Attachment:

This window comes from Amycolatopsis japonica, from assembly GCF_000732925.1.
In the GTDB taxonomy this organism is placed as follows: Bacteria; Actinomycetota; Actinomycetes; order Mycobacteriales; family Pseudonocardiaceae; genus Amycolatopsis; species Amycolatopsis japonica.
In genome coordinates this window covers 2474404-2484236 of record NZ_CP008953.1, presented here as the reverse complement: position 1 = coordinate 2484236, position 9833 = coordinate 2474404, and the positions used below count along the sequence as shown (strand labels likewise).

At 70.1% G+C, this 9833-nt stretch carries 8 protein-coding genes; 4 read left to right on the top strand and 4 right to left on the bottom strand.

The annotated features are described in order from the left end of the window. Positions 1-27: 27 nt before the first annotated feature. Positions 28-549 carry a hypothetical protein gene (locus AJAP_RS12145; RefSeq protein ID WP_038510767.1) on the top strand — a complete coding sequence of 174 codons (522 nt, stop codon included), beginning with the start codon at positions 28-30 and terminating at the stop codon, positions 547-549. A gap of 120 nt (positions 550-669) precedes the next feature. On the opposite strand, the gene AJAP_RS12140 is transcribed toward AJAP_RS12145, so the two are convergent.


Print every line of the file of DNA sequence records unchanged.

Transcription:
This window comes from Amycolatopsis japonica, from assembly GCF_000732925.1.
In the GTDB taxonomy this organism is placed as follows: Bacteria; Actinomycetota; Actinomycetes; order Mycobacteriales; family Pseudonocardiaceae; genus Amycolatopsis; species Amycolatopsis japonica.
In genome coordinates this window covers 2474404-2484236 of record NZ_CP008953.1, presented here as the reverse complement: position 1 = coordinate 2484236, position 9833 = coordinate 2474404, and the positions used below count along the sequence as shown (strand labels likewise).

At 70.1% G+C, this 9833-nt stretch carries 8 protein-coding genes; 4 read left to right on the top strand and 4 right to left on the bottom strand.

The annotated features are described in order from the left end of the window. Positions 1-27: 27 nt before the first annotated feature. Positions 28-549 carry a hypothetical protein gene (locus AJAP_RS12145; RefSeq protein ID WP_038510767.1) on the top strand — a complete coding sequence of 174 codons (522 nt, stop codon included), beginning with the start codon at positions 28-30 and terminating at the stop codon, positions 547-549. A gap of 120 nt (positions 550-669) precedes the next feature. On the opposite strand, the gene AJAP_RS12140 is transcribed toward AJAP_RS12145, so the two are convergent.